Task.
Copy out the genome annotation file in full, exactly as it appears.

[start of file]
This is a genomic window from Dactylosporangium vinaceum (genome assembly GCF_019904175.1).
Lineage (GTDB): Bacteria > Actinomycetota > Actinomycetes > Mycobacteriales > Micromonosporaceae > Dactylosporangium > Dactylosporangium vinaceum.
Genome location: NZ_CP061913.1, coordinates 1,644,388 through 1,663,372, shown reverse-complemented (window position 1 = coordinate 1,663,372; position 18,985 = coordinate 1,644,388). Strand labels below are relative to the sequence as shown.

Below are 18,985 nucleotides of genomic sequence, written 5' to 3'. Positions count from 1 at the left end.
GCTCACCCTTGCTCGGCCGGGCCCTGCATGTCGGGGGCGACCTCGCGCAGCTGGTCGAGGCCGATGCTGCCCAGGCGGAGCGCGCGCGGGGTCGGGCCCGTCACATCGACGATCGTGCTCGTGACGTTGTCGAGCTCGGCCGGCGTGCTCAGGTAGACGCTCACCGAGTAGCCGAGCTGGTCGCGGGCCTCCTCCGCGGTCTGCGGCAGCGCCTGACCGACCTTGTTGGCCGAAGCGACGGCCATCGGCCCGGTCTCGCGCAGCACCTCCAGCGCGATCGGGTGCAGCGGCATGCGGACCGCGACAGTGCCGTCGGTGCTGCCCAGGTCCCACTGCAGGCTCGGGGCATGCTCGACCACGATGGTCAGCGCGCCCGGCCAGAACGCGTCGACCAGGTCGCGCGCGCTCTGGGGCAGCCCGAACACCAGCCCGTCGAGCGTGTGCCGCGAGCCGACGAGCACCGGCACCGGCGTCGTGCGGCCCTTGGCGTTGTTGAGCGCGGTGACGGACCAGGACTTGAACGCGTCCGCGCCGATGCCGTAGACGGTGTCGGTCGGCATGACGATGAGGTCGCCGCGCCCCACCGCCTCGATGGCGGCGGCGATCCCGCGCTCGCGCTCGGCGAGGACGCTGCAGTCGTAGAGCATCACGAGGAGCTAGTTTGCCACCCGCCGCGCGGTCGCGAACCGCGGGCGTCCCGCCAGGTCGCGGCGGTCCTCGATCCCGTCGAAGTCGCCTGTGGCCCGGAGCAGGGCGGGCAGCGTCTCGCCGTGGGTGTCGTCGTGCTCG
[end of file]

This is a genomic window from Dactylosporangium vinaceum (genome assembly GCF_019904175.1).
Lineage (GTDB): Bacteria > Actinomycetota > Actinomycetes > Mycobacteriales > Micromonosporaceae > Dactylosporangium > Dactylosporangium vinaceum.
Genome location: NZ_CP061913.1, coordinates 1,644,388 through 1,663,372, shown reverse-complemented (window position 1 = coordinate 1,663,372; position 18,985 = coordinate 1,644,388). Strand labels below are relative to the sequence as shown.

Below are 18,985 nucleotides of genomic sequence, written 5' to 3'. Positions count from 1 at the left end.
GCTCACCCTTGCTCGGCCGGGCCCTGCATGTCGGGGGCGACCTCGCGCAGCTGGTCGAGGCCGATGCTGCCCAGGCGGAGCGCGCGCGGGGTCGGGCCCGTCACATCGACGATCGTGCTCGTGACGTTGTCGAGCTCGGCCGGCGTGCTCAGGTAGACGCTCACCGAGTAGCCGAGCTGGTCGCGGGCCTCCTCCGCGGTCTGCGGCAGCGCCTGACCGACCTTGTTGGCCGAAGCGACGGCCATCGGCCCGGTCTCGCGCAGCACCTCCAGCGCGATCGGGTGCAGCGGCATGCGGACCGCGACAGTGCCGTCGGTGCTGCCCAGGTCCCACTGCAGGCTCGGGGCATGCTCGACCACGATGGTCAGCGCGCCCGGCCAGAACGCGTCGACCAGGTCGCGCGCGCTCTGGGGCAGCCCGAACACCAGCCCGTCGAGCGTGTGCCGCGAGCCGACGAGCACCGGCACCGGCGTCGTGCGGCCCTTGGCGTTGTTGAGCGCGGTGACGGACCAGGACTTGAACGCGTCCGCGCCGATGCCGTAGACGGTGTCGGTCGGCATGACGATGAGGTCGCCGCGCCCCACCGCCTCGATGGCGGCGGCGATCCCGCGCTCGCGCTCGGCGAGGACGCTGCAGTCGTAGAGCATCACGAGGAGCTAGTTTGCCACCCGCCGCGCGGTCGCGAACCGCGGGCGTCCCGCCAGGTCGCGGCGGTCCTCGATCCCGTCGAAGTCGCCTGTGGCCCGGAGCAGGGCGGGCAGCGTCTCGCCGTGGGTGTCGTCGTGCTCG